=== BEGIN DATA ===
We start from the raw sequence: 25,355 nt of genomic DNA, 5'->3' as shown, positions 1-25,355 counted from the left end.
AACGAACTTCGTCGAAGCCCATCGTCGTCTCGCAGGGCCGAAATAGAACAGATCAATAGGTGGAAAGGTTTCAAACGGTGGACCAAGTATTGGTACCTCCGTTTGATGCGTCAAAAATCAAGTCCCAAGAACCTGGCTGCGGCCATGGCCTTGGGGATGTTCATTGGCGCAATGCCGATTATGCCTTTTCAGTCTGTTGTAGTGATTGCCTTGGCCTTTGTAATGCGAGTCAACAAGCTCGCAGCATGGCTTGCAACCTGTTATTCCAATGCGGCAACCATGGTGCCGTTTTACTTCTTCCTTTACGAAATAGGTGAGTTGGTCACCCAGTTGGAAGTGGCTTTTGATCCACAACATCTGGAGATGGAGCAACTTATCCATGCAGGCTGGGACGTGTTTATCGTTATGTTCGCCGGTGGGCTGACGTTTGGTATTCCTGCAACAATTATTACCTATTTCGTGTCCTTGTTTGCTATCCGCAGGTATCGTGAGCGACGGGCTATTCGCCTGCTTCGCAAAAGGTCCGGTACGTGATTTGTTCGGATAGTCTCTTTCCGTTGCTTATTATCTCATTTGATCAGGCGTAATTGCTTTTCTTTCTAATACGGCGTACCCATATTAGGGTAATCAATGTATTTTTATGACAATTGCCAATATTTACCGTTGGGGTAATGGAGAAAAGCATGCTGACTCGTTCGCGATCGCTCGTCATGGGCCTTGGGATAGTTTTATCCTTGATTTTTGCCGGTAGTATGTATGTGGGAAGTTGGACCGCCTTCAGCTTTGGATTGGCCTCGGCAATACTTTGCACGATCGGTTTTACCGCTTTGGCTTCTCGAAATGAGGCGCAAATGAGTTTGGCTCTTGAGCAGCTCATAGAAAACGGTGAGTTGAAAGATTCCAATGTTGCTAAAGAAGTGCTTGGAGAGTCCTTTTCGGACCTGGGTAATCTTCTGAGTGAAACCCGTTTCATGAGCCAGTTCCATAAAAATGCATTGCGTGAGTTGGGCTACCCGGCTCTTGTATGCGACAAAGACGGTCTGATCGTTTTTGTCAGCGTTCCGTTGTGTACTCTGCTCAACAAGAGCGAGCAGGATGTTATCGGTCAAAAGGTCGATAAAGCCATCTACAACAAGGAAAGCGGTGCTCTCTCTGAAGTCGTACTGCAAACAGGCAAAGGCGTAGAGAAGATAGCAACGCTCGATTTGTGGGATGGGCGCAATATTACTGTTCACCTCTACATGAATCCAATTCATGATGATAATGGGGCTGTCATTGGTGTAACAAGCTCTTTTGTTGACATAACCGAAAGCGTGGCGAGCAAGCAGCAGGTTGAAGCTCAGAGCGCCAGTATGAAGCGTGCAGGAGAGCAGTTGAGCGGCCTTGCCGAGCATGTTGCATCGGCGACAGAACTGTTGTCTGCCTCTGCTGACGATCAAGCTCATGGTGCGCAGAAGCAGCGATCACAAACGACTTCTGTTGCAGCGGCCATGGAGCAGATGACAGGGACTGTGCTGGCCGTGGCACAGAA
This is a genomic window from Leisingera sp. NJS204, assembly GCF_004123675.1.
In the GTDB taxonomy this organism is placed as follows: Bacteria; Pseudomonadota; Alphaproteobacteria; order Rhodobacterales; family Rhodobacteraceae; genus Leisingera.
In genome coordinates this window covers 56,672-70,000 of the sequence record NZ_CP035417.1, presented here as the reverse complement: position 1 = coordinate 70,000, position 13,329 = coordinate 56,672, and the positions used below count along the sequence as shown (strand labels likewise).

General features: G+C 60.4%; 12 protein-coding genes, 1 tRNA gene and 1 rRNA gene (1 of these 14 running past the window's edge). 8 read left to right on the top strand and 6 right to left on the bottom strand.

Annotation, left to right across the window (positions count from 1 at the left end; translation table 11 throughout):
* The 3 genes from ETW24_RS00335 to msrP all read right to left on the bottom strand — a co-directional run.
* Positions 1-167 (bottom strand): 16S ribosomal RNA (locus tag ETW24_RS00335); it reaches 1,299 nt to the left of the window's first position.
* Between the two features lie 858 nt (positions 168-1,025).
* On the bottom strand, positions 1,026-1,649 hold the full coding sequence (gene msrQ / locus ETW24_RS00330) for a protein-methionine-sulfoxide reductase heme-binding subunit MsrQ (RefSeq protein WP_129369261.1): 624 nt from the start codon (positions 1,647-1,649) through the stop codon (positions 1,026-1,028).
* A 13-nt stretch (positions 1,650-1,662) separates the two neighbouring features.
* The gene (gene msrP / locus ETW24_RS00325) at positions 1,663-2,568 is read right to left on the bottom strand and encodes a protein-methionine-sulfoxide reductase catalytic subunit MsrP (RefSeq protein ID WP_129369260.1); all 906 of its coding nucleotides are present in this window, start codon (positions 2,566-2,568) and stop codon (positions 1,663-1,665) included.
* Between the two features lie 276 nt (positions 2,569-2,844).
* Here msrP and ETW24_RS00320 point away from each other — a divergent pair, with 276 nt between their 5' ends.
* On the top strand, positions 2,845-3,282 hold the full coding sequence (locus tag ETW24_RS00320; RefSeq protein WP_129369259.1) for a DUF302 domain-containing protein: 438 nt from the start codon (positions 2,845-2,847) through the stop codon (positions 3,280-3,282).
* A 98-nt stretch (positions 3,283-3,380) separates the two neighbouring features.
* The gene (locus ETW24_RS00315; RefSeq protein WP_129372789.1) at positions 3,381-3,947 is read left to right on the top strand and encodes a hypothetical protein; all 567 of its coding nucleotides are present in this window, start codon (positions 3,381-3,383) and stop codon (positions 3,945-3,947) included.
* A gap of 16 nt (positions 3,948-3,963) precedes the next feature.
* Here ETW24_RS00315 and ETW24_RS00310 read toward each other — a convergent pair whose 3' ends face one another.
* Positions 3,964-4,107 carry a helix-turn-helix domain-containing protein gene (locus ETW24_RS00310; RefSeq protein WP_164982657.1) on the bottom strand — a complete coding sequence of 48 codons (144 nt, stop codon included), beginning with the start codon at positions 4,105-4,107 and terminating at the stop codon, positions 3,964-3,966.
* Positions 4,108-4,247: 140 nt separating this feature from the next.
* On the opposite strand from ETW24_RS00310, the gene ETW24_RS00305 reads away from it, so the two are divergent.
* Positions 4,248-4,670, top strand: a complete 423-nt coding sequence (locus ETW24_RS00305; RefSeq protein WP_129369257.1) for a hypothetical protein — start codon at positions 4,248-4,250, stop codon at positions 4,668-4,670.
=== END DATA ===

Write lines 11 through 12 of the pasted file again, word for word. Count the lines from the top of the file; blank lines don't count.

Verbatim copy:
* On the bottom strand, positions 1,026-1,649 hold the full coding sequence (gene msrQ / locus ETW24_RS00330) for a protein-methionine-sulfoxide reductase heme-binding subunit MsrQ (RefSeq protein WP_129369261.1): 624 nt from the start codon (positions 1,647-1,649) through the stop codon (positions 1,026-1,028).
* A 13-nt stretch (positions 1,650-1,662) separates the two neighbouring features.